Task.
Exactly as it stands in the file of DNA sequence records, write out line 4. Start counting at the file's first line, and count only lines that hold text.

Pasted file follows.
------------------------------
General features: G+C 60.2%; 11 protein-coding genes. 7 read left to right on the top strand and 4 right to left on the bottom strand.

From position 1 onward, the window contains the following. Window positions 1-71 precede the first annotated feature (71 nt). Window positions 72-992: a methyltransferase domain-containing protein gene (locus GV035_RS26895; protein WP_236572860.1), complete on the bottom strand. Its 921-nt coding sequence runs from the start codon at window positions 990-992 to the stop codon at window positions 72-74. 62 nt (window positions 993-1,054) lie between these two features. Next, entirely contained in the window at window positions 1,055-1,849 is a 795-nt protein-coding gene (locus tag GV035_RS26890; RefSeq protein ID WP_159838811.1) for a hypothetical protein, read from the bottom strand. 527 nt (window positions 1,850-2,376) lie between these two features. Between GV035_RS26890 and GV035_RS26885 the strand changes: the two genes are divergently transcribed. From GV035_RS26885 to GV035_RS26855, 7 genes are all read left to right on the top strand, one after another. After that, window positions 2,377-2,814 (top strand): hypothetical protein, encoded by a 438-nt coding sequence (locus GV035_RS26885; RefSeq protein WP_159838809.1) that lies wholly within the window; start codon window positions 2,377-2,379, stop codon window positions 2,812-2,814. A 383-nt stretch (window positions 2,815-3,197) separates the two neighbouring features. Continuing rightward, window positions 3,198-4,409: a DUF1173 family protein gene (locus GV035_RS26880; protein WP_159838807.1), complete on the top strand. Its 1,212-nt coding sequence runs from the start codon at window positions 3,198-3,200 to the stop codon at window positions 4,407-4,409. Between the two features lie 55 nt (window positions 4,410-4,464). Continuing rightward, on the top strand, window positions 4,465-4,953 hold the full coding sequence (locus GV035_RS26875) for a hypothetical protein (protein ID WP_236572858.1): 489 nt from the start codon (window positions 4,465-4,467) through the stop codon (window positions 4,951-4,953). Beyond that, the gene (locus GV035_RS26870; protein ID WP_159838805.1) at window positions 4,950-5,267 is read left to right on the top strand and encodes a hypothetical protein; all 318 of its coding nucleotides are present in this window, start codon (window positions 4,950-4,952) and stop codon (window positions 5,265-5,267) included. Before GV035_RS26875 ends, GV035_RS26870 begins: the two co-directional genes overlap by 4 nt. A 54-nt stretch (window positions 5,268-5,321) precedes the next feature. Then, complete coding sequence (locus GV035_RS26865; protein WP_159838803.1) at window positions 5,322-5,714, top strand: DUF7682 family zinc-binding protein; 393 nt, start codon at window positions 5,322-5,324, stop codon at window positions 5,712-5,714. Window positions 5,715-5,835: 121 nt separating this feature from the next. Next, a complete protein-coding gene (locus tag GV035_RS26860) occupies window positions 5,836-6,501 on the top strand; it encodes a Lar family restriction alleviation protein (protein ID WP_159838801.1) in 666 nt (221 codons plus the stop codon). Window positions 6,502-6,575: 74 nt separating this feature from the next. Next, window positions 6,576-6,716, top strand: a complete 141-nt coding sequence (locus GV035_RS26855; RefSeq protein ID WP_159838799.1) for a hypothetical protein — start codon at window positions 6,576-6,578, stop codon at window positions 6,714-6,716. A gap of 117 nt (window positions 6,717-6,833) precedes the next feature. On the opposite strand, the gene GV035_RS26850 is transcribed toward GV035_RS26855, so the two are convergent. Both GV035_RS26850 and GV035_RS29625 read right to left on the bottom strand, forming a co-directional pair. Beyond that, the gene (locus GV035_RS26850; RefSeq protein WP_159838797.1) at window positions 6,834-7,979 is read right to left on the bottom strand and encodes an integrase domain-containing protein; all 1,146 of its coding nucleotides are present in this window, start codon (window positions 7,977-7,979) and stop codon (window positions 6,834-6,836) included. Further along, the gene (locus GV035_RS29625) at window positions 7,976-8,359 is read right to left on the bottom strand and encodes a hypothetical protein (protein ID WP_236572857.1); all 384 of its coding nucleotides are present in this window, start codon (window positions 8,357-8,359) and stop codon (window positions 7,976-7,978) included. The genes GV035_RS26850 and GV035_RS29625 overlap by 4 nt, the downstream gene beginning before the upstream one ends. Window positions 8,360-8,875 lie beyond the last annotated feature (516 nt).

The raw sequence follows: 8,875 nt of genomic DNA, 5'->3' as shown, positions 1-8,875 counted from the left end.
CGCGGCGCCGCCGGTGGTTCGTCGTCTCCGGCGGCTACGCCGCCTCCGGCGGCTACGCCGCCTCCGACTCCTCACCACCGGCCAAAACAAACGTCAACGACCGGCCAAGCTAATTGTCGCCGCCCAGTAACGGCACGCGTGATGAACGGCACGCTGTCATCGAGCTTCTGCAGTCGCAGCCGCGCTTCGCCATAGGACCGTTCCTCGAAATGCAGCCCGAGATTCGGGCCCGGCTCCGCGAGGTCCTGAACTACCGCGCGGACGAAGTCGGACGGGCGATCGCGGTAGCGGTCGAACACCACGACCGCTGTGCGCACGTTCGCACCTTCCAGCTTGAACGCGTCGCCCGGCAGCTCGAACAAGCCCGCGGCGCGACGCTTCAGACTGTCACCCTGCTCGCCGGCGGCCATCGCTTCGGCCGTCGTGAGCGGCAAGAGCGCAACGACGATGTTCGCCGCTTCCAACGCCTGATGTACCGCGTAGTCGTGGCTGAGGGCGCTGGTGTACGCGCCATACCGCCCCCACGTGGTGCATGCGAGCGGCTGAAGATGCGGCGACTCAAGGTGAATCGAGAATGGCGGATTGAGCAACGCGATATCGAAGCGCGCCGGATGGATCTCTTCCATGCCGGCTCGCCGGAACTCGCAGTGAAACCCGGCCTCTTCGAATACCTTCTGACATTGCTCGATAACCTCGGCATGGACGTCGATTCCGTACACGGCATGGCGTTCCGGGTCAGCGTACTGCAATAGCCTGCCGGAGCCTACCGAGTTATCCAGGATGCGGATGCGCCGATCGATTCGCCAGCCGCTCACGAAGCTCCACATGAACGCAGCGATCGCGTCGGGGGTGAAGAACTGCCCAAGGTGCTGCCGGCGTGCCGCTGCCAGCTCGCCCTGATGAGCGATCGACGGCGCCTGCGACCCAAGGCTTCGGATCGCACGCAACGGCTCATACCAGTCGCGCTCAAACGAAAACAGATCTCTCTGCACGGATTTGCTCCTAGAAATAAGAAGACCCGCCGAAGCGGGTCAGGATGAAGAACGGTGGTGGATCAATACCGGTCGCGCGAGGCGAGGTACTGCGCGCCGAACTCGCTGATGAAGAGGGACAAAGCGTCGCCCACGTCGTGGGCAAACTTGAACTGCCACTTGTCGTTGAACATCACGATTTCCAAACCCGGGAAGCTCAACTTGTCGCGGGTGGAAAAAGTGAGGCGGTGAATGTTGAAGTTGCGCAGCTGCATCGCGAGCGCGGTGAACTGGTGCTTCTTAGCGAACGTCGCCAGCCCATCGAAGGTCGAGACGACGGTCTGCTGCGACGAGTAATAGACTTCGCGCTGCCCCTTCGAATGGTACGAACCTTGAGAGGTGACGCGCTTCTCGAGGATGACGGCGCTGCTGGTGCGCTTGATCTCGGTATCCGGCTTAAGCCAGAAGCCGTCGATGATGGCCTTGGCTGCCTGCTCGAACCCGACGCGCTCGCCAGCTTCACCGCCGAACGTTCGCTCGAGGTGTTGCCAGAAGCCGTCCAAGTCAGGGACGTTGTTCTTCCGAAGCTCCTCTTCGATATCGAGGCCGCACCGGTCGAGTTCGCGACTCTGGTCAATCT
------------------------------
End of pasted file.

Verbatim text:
CGCGGCGCCGCCGGTGGTTCGTCGTCTCCGGCGGCTACGCCGCCTCCGGCGGCTACGCCGCCTCCGACTCCTCACCACCGGCCAAAACAAACGTCAACGACCGGCCAAGCTAATTGTCGCCGCCCAGTAACGGCACGCGTGATGAACGGCACGCTGTCATCGAGCTTCTGCAGTCGCAGCCGCGCTTCGCCATAGGACCGTTCCTCGAAATGCAGCCCGAGATTCGGGCCCGGCTCCGCGAGGTCCTGAACTACCGCGCGGACGAAGTCGGACGGGCGATCGCGGTAGCGGTCGAACACCACGACCGCTGTGCGCACGTTCGCACCTTCCAGCTTGAACGCGTCGCCCGGCAGCTCGAACAAGCCCGCGGCGCGACGCTTCAGACTGTCACCCTGCTCGCCGGCGGCCATCGCTTCGGCCGTCGTGAGCGGCAAGAGCGCAACGACGATGTTCGCCGCTTCCAACGCCTGATGTACCGCGTAGTCGTGGCTGAGGGCGCTGGTGTACGCGCCATACCGCCCCCACGTGGTGCATGCGAGCGGCTGAAGATGCGGCGACTCAAGGTGAATCGAGAATGGCGGATTGAGCAACGCGATATCGAAGCGCGCCGGATGGATCTCTTCCATGCCGGCTCGCCGGAACTCGCAGTGAAACCCGGCCTCTTCGAATACCTTCTGACATTGCTCGATAACCTCGGCATGGACGTCGATTCCGTACACGGCATGGCGTTCCGGGTCAGCGTACTGCAATAGCCTGCCGGAGCCTACCGAGTTATCCAGGATGCGGATGCGCCGATCGATTCGCCAGCCGCTCACGAAGCTCCACATGAACGCAGCGATCGCGTCGGGGGTGAAGAACTGCCCAAGGTGCTGCCGGCGTGCCGCTGCCAGCTCGCCCTGATGAGCGATCGACGGCGCCTGCGACCCAAGGCTTCGGATCGCACGCAACGGCTCATACCAGTCGCGCTCAAACGAAAACAGATCTCTCTGCACGGATTTGCTCCTAGAAATAAGAAGACCCGCCGAAGCGGGTCAGGATGAAGAACGGTGGTGGATCAATACCGGTCGCGCGAGGCGAGGTACTGCGCGCCGAACTCGCTGATGAAGAGGGACAAAGCGTCGCCCACGTCGTGGGCAAACTTGAACTGCCACTTGTCGTTGAACATCACGATTTCCAAACCCGGGAAGCTCAACTTGTCGCGGGTGGAAAAAGTGAGGCGGTGAATGTTGAAGTTGCGCAGCTGCATCGCGAGCGCGGTGAACTGGTGCTTCTTAGCGAACGTCGCCAGCCCATCGAAGGTCGAGACGACGGTCTGCTGCGACGAGTAATAGACTTCGCGCTGCCCCTTCGAATGGTACGAACCTTGAGAGGTGACGCGCTTCTCGAGGATGACGGCGCTGCTGGTGCGCTTGATCTCGGTATCCGGCTTAAGCCAGAAGCCGTCGATGATGGCCTTGGCTGCCTGCTCGAACCCGACGCGCTCGCCAGCTTCACCGCCGAACGTTCGCTCGAGGTGTTGCCAGAAGCCGTCCAAGTCAGGGACGTTGTTCTTCCGAAGCTCCTCTTCGATATCGAGGCCGCACCGGTCGAGTTCGCGACTCTGGTCAATCT